Bridgewater Daily Observations
Early Signs of Business Investment Slowing
Business fixed investment looks like it is slowing and may become somewhat of a drag on US growth in the coming months. There have been several indications of this: Wednesday's durable goods report was soft, corporate comments on investment plans have become more negative as sales stagnated in the first quarter, and most surveys on business investment plans are also pointing to a slowdown. Pro-cyclical capex providers continue to underperform the broader market even as stocks as a whole make new highs, suggesting that while abundant liquidity is finding its way into the overall market, less is finding its way into the real economy.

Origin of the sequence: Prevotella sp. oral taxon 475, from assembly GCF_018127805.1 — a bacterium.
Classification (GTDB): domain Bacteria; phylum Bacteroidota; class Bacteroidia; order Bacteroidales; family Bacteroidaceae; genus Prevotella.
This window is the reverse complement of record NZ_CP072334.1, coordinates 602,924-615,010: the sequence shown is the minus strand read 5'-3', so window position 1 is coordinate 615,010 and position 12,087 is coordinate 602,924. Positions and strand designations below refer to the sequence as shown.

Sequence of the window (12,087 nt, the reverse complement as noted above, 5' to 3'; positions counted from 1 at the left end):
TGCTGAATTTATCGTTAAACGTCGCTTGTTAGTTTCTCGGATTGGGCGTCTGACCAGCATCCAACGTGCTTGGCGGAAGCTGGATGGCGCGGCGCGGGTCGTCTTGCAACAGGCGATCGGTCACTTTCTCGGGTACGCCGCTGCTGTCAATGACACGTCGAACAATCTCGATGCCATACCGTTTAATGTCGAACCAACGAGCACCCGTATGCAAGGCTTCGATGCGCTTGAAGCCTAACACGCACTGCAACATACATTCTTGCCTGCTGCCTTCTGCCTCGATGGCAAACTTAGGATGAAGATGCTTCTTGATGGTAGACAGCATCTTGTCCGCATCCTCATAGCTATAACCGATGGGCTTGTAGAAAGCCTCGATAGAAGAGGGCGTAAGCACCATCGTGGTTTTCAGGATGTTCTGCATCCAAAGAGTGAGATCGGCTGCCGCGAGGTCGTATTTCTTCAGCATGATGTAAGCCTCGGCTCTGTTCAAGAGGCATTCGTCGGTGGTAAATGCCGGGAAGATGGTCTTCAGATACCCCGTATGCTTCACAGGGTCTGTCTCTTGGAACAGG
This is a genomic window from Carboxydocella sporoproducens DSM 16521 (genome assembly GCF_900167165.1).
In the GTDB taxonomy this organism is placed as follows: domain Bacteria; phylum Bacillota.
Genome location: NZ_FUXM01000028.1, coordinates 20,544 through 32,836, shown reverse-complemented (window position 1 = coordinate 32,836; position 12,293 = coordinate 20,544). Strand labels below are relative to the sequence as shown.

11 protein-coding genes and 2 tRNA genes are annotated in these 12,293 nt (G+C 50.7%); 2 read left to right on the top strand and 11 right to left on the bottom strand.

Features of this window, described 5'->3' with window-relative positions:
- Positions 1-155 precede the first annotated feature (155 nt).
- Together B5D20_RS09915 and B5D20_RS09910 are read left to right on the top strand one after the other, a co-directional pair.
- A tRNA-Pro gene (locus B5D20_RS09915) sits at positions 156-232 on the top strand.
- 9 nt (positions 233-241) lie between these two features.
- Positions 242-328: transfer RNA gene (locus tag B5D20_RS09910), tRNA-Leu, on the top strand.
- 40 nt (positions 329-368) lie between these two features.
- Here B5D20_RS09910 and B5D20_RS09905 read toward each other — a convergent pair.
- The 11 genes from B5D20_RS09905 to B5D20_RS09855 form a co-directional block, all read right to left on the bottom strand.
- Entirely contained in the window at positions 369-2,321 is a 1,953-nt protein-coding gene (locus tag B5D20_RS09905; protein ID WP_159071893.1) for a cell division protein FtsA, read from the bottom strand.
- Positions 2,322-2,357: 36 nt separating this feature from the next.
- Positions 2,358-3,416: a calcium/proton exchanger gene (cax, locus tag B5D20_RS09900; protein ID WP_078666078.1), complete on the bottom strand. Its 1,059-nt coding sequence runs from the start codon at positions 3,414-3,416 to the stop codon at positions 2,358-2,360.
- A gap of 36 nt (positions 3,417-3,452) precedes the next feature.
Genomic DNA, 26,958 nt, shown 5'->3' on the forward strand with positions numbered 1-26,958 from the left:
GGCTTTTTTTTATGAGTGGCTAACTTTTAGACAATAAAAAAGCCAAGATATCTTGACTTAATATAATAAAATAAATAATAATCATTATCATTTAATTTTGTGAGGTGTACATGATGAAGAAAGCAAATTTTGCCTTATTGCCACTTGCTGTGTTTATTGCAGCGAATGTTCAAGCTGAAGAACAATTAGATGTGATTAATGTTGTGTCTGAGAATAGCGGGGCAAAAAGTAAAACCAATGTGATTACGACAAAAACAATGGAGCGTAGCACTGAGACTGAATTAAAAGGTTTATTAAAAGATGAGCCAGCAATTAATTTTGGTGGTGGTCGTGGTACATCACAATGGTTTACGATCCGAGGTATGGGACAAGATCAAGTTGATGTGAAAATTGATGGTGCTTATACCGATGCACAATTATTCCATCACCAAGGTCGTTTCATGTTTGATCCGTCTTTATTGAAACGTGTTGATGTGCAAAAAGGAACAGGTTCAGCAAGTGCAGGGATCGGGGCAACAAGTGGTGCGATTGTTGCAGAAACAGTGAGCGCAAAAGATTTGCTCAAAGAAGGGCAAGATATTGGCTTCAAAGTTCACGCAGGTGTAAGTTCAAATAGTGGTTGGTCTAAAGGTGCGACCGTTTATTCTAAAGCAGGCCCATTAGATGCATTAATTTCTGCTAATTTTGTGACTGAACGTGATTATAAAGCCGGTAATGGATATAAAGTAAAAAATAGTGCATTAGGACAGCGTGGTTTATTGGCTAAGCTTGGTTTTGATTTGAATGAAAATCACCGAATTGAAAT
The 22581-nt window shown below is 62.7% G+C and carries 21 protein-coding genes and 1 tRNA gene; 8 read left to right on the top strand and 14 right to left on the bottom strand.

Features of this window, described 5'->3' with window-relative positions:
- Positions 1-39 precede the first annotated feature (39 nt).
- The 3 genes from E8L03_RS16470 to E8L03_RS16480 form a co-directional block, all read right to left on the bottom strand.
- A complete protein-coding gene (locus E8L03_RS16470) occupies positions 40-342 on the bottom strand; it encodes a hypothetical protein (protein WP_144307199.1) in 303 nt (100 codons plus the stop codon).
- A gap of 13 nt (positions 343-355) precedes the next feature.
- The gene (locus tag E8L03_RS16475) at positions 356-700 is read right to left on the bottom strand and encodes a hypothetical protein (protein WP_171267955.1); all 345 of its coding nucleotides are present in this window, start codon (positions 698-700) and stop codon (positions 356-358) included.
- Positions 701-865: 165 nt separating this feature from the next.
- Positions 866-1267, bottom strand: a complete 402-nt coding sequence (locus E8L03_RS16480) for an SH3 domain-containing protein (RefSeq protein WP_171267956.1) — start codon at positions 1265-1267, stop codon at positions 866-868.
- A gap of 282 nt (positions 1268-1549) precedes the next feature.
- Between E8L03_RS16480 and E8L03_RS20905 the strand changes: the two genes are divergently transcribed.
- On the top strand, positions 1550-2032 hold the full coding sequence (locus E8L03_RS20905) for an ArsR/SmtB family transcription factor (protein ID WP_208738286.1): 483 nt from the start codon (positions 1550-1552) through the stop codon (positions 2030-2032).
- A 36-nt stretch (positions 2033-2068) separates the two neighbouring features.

At this point in the expansion, levels of investment have largely normalized and businesses in most sectors are operating close to capacity. Accordingly, it makes sense that business spending growth should roughly track underlying demand growth (both external and domestic). Recently, the slowdown in global sources of demand appears to be a significant source of the weakness we've been seeing related to business investment plans. External demand, along with overall trading partner growth, has been weakening over the past several months and is now mediocre. Consistent with this deterioration, companies that have a more significant exposure to foreign demand have been underperforming the overall market. Meanwhile, domestic demand, which had been accelerating, softened a bit most recently and faces short-term headwinds related to fiscal tightening. So while we still expect to see healthy business fixed investment numbers for the first quarter (as a result of strong shipments earlier in the year), the soft March report on durable goods looks more in line with the rest of the evidence we're seeing, which is all pointing to a moderation in business fixed investment.